Trump alleges possibility of fraud and suggests postponement of US elections


US President Donald Trump yesterday suggested the possibility of an unprecedented postponement of presidential elections in the United States, claiming that the mechanisms for voting safely in a pandemic will produce fraudulent elections. “With the universal vote by mail (not the absentee vote, that’s good), 2020 will be the most imprecise and fraudulent election in history. It will be a major embarrassment for the United States,” said the American chief executive, adding: “Postpone elections until people can vote correctly, adequately and safely? “.

The United States never postponed a presidential election, not even during the Secesso War (1861-1865). Anyway, it is unlikely to be postponed this time. The US Constitution is very clear: only Congress can change the election date, set by law on November 3, and opposition Democrats control the Chamber of Deputies.

Several US states want to make voting by mail more accessible to limit the spread of the new coronavirus as much as possible. Many have allowed this voting system for years and have not reported any major problems other than isolated incidents. Trump, who faces very unfavorable research, has evoked the specter of mass fraud on several occasions in the past few weeks. His comments on this subject led Twitter to report for the first time in late May that one of its tutes was misleading, adding the words: “Check the data”.

In late April, his Democratic opponent, Joe Biden, predicted that the billionaire would do his best to postpone the election. “Remember what I say, I think he tries to postpone the elections in one way or another, and find reasons why they cannot be held,” he said. A few days later, Trump, questioned during a press conference at the White House, categorically rejected this hypothesis. “I never thought about changing the date. Why would I do that?”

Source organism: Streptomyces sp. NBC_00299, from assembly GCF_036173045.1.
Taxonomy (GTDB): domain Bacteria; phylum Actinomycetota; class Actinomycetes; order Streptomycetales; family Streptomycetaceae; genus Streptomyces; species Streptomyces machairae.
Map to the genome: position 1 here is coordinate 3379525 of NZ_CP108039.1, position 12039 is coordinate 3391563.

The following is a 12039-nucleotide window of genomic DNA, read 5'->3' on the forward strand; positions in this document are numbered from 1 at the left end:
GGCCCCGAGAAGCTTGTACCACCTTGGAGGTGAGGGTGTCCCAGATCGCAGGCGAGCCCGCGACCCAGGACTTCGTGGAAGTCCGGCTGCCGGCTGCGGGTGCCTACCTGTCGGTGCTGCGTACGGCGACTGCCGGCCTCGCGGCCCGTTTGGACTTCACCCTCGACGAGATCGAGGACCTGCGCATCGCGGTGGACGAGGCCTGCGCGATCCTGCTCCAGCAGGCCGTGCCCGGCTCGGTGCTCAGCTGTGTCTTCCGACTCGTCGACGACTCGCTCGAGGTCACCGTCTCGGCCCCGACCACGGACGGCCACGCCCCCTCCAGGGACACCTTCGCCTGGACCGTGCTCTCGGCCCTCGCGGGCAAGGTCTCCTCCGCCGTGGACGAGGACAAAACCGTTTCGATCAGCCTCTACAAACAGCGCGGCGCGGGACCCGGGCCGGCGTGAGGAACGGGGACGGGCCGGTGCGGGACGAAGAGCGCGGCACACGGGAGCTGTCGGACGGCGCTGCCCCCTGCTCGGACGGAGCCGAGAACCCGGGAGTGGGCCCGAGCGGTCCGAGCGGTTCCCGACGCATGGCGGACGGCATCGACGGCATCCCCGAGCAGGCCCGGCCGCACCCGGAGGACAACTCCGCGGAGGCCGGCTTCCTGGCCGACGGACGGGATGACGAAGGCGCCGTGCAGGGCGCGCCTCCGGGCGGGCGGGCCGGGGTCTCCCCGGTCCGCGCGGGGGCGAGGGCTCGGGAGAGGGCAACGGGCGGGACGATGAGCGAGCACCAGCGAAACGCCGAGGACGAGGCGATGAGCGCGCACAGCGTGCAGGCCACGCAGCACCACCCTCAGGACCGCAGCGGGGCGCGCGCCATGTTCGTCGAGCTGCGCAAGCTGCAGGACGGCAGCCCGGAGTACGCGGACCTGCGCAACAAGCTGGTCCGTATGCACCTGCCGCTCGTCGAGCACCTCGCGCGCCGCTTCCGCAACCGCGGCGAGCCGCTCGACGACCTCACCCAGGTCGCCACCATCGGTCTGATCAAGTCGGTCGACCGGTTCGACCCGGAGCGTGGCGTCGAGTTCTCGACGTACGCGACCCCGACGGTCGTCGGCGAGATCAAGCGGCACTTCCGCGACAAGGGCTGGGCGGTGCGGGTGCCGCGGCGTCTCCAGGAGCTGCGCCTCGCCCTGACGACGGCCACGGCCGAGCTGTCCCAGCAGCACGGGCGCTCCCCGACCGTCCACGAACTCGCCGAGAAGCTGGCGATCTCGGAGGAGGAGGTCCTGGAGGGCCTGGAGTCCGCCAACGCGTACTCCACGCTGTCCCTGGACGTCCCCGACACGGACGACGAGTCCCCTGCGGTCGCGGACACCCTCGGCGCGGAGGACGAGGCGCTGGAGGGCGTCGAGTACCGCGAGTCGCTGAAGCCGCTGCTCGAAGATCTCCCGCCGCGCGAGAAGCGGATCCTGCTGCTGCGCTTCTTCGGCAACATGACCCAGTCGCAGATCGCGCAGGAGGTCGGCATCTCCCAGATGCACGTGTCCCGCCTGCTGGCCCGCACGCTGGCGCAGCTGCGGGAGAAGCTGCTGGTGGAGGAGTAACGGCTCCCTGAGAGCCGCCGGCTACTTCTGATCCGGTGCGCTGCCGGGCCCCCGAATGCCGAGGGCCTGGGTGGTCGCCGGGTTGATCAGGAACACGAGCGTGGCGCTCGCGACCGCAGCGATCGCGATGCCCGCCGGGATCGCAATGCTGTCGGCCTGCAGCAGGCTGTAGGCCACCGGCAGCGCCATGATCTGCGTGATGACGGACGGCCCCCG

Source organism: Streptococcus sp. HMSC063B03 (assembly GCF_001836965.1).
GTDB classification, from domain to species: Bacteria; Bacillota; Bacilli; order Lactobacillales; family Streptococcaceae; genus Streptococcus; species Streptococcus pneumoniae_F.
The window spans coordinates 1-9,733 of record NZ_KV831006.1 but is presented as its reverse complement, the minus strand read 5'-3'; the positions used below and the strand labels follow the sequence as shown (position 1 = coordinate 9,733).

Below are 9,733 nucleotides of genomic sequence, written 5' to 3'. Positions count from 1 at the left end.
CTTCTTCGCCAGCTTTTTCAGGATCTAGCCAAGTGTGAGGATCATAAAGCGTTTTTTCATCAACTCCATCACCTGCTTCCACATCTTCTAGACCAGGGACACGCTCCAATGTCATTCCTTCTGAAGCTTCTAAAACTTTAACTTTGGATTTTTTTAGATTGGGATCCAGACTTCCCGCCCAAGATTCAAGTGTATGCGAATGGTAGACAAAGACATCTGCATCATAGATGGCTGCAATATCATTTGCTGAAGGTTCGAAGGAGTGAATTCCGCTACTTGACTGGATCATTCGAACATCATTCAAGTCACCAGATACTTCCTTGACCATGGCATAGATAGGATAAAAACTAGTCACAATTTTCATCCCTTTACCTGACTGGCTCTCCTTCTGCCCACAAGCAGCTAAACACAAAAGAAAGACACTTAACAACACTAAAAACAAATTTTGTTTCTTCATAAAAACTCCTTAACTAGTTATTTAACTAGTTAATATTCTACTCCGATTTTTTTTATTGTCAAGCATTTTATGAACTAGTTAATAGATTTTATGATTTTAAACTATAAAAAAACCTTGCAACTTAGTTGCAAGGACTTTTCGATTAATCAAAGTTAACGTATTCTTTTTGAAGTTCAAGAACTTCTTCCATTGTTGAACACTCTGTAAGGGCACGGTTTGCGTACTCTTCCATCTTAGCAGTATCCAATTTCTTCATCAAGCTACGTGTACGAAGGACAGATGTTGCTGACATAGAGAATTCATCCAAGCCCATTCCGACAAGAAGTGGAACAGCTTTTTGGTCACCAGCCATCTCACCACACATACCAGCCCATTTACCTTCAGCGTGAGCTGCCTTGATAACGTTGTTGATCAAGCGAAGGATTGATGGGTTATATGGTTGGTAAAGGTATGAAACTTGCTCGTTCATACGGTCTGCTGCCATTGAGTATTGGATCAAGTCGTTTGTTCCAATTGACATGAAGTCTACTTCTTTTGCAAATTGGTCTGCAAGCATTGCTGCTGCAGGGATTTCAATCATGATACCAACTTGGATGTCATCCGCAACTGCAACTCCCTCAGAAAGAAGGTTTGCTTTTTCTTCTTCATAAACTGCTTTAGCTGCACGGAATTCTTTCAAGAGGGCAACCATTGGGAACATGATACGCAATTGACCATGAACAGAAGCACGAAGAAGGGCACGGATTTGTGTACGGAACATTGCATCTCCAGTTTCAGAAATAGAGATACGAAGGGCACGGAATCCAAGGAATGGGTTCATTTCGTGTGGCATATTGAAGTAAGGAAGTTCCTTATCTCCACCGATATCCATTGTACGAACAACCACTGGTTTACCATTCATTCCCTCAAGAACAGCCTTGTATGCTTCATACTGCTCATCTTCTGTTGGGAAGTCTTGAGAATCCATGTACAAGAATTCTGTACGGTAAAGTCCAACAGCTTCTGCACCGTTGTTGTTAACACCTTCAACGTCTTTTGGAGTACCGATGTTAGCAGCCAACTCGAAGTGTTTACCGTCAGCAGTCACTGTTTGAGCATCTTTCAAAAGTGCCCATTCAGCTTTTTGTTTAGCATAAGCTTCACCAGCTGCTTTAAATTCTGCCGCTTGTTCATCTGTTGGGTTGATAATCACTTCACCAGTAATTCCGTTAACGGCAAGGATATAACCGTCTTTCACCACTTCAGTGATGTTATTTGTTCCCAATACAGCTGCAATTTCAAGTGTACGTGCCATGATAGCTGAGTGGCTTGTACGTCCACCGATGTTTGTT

The presidential tute that evoked the possibility of postponing the elections was sent a few minutes after the announcement of a historic fall in US GDP in the second quarter (-32.9%), as a result of the health crisis. The new coronavirus pandemic is still out of control in some regions of the country, including states with Republican governments, such as Florida and Texas. The COVID-19 outbreak forced many states during the first few months of the year to postpone primary elections or to keep them with fewer polling stations. Major sports programs have been canceled or reduced, and serious doubts remain across much of the country over whether schools and universities will reopen in September, after the summer holidays.

Little evidence

With the election approaching, Trump radically opposed Democratic attempts to increase the availability of voting by mail, arguing that this method promotes electoral fraud. According to the president, Americans should line up at polling centers, as usual. His opponents say there is no evidence of significant election fraud in the United States, and that what should be promoted is a greater effort to improve the logistics of the already complicated email vote.

Trump, a tycoon who arrived at the White House after a surprise victory over Democrat Hillary Clinton in 2016, devoted much of his administration to defying existing rules and the first president of the country’s history to seek a second term after going through a process impeachment in Congress. Suspicions about his intentions are growing among Democrats, as polls indicate that he will lose in several commuting states, in which victory is decisive for winning the presidency.

According to an average of national polls conducted by the RealClearPolitics website, for six weeks Biden was ahead of Trump by 8 to 10 percentage points in voting intentions. In the prevailing climate of uncertainty, pandemic fears put an end to traditional American election campaigns. Trump had to postpone his big partners, which were striking in his previous campaign, and Biden, his Democratic rival, promotes his election from his home in the state of Delaware.